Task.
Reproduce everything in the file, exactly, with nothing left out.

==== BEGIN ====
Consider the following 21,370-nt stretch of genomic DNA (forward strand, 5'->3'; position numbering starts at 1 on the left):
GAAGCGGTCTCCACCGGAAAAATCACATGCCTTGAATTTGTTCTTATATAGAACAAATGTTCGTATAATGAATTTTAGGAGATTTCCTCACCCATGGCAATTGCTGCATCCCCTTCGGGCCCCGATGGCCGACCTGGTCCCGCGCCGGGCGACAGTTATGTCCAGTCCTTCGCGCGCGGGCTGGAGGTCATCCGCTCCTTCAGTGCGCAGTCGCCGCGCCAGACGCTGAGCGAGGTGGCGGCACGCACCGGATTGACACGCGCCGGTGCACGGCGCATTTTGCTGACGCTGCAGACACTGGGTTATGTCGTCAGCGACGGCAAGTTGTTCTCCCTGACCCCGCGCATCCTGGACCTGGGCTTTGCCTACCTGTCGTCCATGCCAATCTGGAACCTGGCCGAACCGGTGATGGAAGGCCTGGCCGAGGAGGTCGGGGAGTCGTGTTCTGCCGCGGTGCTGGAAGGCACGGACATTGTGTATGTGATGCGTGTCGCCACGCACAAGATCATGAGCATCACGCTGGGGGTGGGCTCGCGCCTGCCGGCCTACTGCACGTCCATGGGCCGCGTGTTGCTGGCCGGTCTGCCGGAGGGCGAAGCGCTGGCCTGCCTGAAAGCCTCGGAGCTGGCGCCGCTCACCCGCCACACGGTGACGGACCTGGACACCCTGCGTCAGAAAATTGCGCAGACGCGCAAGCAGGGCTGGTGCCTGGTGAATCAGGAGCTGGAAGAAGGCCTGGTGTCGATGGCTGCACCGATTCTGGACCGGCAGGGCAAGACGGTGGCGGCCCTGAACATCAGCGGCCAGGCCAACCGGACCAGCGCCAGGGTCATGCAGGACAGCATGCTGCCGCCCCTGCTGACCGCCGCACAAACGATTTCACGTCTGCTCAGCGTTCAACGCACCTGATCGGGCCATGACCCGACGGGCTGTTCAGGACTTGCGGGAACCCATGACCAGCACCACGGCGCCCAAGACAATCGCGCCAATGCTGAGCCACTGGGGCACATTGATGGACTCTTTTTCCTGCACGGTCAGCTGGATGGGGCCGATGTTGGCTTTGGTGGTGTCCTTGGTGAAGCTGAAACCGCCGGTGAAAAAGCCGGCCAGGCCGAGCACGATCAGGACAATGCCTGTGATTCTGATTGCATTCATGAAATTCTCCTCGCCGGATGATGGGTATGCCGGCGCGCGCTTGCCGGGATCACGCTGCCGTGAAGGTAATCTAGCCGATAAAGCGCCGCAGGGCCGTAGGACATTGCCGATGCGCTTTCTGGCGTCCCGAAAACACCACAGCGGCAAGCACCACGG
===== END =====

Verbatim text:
Consider the following 21,370-nt stretch of genomic DNA (forward strand, 5'->3'; position numbering starts at 1 on the left):
GAAGCGGTCTCCACCGGAAAAATCACATGCCTTGAATTTGTTCTTATATAGAACAAATGTTCGTATAATGAATTTTAGGAGATTTCCTCACCCATGGCAATTGCTGCATCCCCTTCGGGCCCCGATGGCCGACCTGGTCCCGCGCCGGGCGACAGTTATGTCCAGTCCTTCGCGCGCGGGCTGGAGGTCATCCGCTCCTTCAGTGCGCAGTCGCCGCGCCAGACGCTGAGCGAGGTGGCGGCACGCACCGGATTGACACGCGCCGGTGCACGGCGCATTTTGCTGACGCTGCAGACACTGGGTTATGTCGTCAGCGACGGCAAGTTGTTCTCCCTGACCCCGCGCATCCTGGACCTGGGCTTTGCCTACCTGTCGTCCATGCCAATCTGGAACCTGGCCGAACCGGTGATGGAAGGCCTGGCCGAGGAGGTCGGGGAGTCGTGTTCTGCCGCGGTGCTGGAAGGCACGGACATTGTGTATGTGATGCGTGTCGCCACGCACAAGATCATGAGCATCACGCTGGGGGTGGGCTCGCGCCTGCCGGCCTACTGCACGTCCATGGGCCGCGTGTTGCTGGCCGGTCTGCCGGAGGGCGAAGCGCTGGCCTGCCTGAAAGCCTCGGAGCTGGCGCCGCTCACCCGCCACACGGTGACGGACCTGGACACCCTGCGTCAGAAAATTGCGCAGACGCGCAAGCAGGGCTGGTGCCTGGTGAATCAGGAGCTGGAAGAAGGCCTGGTGTCGATGGCTGCACCGATTCTGGACCGGCAGGGCAAGACGGTGGCGGCCCTGAACATCAGCGGCCAGGCCAACCGGACCAGCGCCAGGGTCATGCAGGACAGCATGCTGCCGCCCCTGCTGACCGCCGCACAAACGATTTCACGTCTGCTCAGCGTTCAACGCACCTGATCGGGCCATGACCCGACGGGCTGTTCAGGACTTGCGGGAACCCATGACCAGCACCACGGCGCCCAAGACAATCGCGCCAATGCTGAGCCACTGGGGCACATTGATGGACTCTTTTTCCTGCACGGTCAGCTGGATGGGGCCGATGTTGGCTTTGGTGGTGTCCTTGGTGAAGCTGAAACCGCCGGTGAAAAAGCCGGCCAGGCCGAGCACGATCAGGACAATGCCTGTGATTCTGATTGCATTCATGAAATTCTCCTCGCCGGATGATGGGTATGCCGGCGCGCGCTTGCCGGGATCACGCTGCCGTGAAGGTAATCTAGCCGATAAAGCGCCGCAGGGCCGTAGGACATTGCCGATGCGCTTTCTGGCGTCCCGAAAACACCACAGCGGCAAGCACCACGG